Aug 012015

The following commentary is from the Political Report of the June Central Committee meeting. You can read the full report here.

After nine years of Tory rule, the coming federal elections on October 19th will provide a crucial opportunity to finally remove the reactionary government of PM Stephen Harper and the Conservatives from office, to reject their political agenda, and to create better conditions for democratic and progressive advance in the post-election period.

After finally securing a parliamentary majority in 2011, the most recent term of the Harper government has been particularly disastrous for the working class, for Canada’s indigenous peoples, for the cause of peace, and for our environment. As we predicted at the time, “The Harper Conservatives’ full-blown program will quickly [now] come to the fore: their ‘law and order’ agenda, the further imperialist drive to militarization and war, and a sharpened assault on labour, democratic and social rights and services.”

The Conservatives won that election because of overwhelming support they received from Canadian and international finance capital. The Tories had long been the preferred political vehicle of some circles of monopoly, especially in the oil and financial sectors. But they are now the ‘party of choice’ for virtually all sections of big business in Canada – the party upon which finance capital can rely to carry through its class offensive ruthlessly and without hesitation. As such, the Harper Conservatives remain the main enemy of the working class and its allies, and their defeat on October 19th must be the most immediate and pressing priority for all of the labour and democratic forces across the country.
But defeating the Conservatives implies much more than simply preventing their re-election; to be meaningful, it must also include rejecting their economic and political agenda and creating the best conditions for advancing the struggle after the election to win a new direction for the country and its peoples. For this reason, we reject the notion of ‘strategic voting’ because it is based entirely on the expedient of defeating what we are against, with virtually no consideration of what we are fighting for.

The Harper Tories enter this pre-election period once again flush with corporate money which they are already using to flood the airwaves with attack ads targeting the inexperience of Justin Trudeau. Once again, they are making extensive use of government funds to buy votes with large project grants, and with targeted tax breaks. Once again, they will present themselves as the best financial managers to deal with Canada’s fragile economy, and urge voters to ‘stay the course’. And once again, they will use various so-called wedge issues, appeal to their social conservative base around ‘family values’, and play to backward racist and homophobic views among sections of the populace.

But it is becoming increasingly apparent that the main weapon in Harper’s re-election bid will be the Conservatives’ willingness to “wage war on terrorism” and to defend Canada’s national security from threats, both foreign and domestic. Harper will play on people’s fear and insecurities, hype up the danger emanating from the “Russian menace”, ISIS and Islamic extremism, glorify the military, CSIS and C-51 as true guardians of freedom dedicated to “protecting Canadians”, and chastise the opposition parties for their vacillations and faintness of heart in the face of the ‘terrorist threat’. It will be a hawkish, cold war-style campaign theme which will be drummed out at every opportunity.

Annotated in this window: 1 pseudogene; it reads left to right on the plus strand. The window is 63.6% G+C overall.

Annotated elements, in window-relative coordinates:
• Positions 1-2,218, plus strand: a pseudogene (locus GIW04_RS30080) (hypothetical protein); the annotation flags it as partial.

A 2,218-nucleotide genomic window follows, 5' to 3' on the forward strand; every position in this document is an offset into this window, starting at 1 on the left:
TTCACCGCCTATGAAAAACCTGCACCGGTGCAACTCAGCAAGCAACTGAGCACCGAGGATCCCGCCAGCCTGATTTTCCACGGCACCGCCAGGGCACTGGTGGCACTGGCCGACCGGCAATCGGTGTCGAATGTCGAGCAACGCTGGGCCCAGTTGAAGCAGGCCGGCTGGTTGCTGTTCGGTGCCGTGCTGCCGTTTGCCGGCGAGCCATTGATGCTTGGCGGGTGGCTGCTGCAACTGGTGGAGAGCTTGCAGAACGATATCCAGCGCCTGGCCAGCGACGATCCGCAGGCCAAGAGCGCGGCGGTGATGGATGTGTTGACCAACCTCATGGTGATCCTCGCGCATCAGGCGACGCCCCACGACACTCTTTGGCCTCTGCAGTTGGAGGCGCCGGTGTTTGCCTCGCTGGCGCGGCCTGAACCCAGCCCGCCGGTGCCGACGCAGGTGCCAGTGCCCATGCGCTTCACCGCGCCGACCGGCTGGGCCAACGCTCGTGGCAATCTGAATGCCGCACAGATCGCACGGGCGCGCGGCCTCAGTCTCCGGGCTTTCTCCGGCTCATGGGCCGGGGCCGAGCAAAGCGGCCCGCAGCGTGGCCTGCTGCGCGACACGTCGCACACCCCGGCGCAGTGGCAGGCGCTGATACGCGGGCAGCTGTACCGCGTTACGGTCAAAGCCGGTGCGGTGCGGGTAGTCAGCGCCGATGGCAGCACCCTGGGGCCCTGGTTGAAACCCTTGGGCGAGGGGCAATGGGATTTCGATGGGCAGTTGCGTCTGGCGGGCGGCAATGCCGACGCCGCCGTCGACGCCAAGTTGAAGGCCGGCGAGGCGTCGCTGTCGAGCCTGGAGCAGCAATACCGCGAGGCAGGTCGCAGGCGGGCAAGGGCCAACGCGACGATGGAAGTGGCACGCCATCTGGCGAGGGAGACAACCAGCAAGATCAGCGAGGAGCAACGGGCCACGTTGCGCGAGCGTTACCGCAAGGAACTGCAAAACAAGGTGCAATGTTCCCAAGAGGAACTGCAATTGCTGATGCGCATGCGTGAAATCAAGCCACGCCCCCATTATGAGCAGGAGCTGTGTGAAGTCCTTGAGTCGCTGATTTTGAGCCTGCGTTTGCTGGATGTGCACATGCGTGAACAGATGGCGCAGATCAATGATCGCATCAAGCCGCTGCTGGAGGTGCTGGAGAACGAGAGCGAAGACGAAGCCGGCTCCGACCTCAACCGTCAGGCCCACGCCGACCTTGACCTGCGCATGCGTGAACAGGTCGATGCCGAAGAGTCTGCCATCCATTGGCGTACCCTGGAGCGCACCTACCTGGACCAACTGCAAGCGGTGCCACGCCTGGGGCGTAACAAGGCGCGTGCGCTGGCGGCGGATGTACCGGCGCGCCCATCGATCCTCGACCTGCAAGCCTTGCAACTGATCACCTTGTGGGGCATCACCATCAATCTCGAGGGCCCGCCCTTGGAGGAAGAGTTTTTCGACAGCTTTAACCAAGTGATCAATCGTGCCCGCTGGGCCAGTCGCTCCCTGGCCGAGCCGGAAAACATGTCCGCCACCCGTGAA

It is highly questionable however whether this strategy will succeed. The Harper government record is vulnerable on a large number of fronts, including, among others:

• on bread-and-butter issues such as its failure to create full-time, well-paying employment or prevent job losses and plant closures; growing poverty and widening social disparity;
• over Canada’s no-growth domestic economy, the weak dollar, and slide in investment;
• over its tax policies which benefit the corporations and the wealthy, but provide little relief to working people;
• over its actions to undermine universal healthcare, public pensions and other social programs and services;
• over its attacks on labour and democratic rights (the attack on the right to strike, C-51, internet spying);
• over its shameful treatment of Aboriginal Peoples, its refusal to launch an independent public inquiry into missing and murdered Aboriginal women, its muted response to the damning Truth & Reconciliation Report on residential schools, etc.;
• over its pro-war foreign policy, one-sided support for Zionist Israel, etc.;
• over its abysmal record on protecting the environment, fighting climate change, etc;.
• over its repeated attacks on culture and science;
• over the Duffy trial and related Senate scandals, and its involvement in cover-up operations.

As for the main opposition parties, the Liberal Party under Justin Trudeau – the other party of big business – is but a pale reflection of the Tories and constitutes no real alternative for working people. The full Liberal platform is still concealed from view, but from what is already public, it is clear that there is little to demarcate the two parties, except on the important issue of women’s reproductive rights, and the populist call to legalize marijuana. On most economic, security and foreign policy issues however, the Liberals have lent their support to the ruling Conservatives (e.g., Ukraine, C-51). That is why, after an initial jump in the polls following Trudeau’s election as party leader, electoral support for the Liberals has gradually receded. That is one of the reasons why our Party rejects appeals to support ‘strategic voting’ in the hope of defeating a Conservative in a given riding.